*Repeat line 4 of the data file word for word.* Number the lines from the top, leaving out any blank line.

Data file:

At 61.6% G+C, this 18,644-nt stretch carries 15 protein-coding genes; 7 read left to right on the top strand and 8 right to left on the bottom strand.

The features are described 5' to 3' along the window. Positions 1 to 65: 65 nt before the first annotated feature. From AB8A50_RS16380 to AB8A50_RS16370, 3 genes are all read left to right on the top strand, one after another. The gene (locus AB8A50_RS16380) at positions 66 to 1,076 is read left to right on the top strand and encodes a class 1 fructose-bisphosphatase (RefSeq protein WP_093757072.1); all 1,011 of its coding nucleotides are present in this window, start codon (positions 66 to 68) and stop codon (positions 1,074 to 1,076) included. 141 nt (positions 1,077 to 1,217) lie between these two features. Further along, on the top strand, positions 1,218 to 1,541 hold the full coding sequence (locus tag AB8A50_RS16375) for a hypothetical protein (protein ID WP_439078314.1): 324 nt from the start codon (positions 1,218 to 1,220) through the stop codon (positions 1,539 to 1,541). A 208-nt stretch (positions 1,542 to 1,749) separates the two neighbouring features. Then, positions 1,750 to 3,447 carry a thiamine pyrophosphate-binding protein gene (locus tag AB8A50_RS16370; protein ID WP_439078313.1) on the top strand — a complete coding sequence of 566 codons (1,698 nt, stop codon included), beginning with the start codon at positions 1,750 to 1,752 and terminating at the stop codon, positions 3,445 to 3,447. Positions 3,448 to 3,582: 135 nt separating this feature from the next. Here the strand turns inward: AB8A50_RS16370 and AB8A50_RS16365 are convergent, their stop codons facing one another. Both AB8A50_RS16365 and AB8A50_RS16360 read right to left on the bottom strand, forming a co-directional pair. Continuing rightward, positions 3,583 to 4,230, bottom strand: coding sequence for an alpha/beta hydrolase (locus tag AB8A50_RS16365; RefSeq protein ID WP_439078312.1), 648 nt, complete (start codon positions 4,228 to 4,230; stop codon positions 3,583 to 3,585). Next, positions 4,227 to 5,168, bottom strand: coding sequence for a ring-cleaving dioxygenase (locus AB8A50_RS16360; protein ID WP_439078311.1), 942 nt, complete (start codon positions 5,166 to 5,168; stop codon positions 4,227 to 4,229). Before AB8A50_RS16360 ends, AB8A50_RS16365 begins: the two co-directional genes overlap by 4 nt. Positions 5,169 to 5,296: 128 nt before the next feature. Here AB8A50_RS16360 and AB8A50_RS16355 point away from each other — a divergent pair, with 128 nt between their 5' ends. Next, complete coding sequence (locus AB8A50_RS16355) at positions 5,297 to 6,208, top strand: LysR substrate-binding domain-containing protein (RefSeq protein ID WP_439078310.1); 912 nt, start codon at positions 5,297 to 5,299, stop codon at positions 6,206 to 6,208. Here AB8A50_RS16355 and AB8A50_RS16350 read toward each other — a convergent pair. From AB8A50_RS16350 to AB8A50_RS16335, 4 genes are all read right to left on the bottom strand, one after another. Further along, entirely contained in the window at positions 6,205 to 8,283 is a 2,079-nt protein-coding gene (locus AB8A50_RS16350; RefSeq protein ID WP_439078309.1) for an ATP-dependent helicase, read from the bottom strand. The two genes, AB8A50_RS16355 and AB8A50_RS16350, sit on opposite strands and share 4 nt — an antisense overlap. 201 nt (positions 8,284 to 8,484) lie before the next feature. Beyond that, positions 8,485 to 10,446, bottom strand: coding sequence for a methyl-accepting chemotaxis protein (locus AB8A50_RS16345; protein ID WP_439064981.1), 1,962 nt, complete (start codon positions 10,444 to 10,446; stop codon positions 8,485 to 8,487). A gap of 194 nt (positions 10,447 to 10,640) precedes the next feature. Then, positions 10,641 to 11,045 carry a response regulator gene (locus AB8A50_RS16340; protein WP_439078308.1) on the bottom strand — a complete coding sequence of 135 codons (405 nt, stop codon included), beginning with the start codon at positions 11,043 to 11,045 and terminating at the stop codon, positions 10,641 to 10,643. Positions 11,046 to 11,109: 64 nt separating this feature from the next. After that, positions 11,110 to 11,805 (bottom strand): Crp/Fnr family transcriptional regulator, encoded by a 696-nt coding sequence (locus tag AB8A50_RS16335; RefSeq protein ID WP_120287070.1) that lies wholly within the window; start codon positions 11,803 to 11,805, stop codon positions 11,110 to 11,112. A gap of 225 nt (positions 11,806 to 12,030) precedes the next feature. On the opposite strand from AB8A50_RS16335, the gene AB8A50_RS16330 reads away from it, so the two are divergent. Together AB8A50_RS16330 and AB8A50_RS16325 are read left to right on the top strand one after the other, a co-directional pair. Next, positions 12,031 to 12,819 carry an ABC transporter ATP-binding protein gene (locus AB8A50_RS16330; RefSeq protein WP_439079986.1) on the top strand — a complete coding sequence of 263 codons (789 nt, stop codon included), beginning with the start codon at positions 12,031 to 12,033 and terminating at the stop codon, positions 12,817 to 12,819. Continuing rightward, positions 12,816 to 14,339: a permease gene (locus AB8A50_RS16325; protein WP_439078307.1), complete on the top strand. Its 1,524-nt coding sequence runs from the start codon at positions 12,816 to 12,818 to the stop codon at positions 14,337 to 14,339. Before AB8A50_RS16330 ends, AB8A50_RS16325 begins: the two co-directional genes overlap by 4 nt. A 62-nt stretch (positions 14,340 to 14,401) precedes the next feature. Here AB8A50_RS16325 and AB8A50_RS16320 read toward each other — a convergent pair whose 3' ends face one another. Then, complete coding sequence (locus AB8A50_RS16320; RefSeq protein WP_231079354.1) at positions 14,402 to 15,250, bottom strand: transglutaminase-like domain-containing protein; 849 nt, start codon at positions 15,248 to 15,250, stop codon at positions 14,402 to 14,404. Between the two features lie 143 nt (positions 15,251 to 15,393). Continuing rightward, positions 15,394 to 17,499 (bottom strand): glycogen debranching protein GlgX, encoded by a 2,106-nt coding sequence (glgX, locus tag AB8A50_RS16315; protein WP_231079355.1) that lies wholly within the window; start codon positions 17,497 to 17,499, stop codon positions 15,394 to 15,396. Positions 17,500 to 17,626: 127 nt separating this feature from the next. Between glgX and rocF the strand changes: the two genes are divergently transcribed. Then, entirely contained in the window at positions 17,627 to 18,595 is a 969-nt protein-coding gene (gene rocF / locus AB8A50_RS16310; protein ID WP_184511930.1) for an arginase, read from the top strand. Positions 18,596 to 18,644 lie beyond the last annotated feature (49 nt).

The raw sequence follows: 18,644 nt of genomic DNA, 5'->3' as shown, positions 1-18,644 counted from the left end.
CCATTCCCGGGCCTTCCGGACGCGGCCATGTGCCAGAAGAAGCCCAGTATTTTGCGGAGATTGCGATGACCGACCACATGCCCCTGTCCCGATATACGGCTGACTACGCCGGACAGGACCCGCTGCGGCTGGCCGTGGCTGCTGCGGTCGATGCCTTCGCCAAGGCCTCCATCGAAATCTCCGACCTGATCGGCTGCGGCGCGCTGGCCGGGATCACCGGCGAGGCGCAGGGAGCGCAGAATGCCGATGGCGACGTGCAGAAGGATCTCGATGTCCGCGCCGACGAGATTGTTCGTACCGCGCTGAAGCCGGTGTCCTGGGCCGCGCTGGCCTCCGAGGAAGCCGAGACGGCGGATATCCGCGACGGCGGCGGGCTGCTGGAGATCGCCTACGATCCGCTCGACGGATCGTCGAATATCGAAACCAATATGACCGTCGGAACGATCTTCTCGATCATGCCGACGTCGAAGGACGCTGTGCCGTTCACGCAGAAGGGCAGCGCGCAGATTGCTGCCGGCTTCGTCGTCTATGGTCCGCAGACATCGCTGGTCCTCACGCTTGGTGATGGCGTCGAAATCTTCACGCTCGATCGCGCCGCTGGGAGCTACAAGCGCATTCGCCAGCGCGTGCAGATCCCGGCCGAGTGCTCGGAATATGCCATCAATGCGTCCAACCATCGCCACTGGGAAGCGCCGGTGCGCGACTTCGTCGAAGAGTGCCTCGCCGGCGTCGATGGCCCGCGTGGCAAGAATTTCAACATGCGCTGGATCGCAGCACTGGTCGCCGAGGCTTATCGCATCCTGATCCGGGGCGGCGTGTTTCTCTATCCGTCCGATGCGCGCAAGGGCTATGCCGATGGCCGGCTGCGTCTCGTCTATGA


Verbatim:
CCATTCCCGGGCCTTCCGGACGCGGCCATGTGCCAGAAGAAGCCCAGTATTTTGCGGAGATTGCGATGACCGACCACATGCCCCTGTCCCGATATACGGCTGACTACGCCGGACAGGACCCGCTGCGGCTGGCCGTGGCTGCTGCGGTCGATGCCTTCGCCAAGGCCTCCATCGAAATCTCCGACCTGATCGGCTGCGGCGCGCTGGCCGGGATCACCGGCGAGGCGCAGGGAGCGCAGAATGCCGATGGCGACGTGCAGAAGGATCTCGATGTCCGCGCCGACGAGATTGTTCGTACCGCGCTGAAGCCGGTGTCCTGGGCCGCGCTGGCCTCCGAGGAAGCCGAGACGGCGGATATCCGCGACGGCGGCGGGCTGCTGGAGATCGCCTACGATCCGCTCGACGGATCGTCGAATATCGAAACCAATATGACCGTCGGAACGATCTTCTCGATCATGCCGACGTCGAAGGACGCTGTGCCGTTCACGCAGAAGGGCAGCGCGCAGATTGCTGCCGGCTTCGTCGTCTATGGTCCGCAGACATCGCTGGTCCTCACGCTTGGTGATGGCGTCGAAATCTTCACGCTCGATCGCGCCGCTGGGAGCTACAAGCGCATTCGCCAGCGCGTGCAGATCCCGGCCGAGTGCTCGGAATATGCCATCAATGCGTCCAACCATCGCCACTGGGAAGCGCCGGTGCGCGACTTCGTCGAAGAGTGCCTCGCCGGCGTCGATGGCCCGCGTGGCAAGAATTTCAACATGCGCTGGATCGCAGCACTGGTCGCCGAGGCTTATCGCATCCTGATCCGGGGCGGCGTGTTTCTCTATCCGTCCGATGCGCGCAAGGGCTATGCCGATGGCCGGCTGCGTCTCGTCTATGA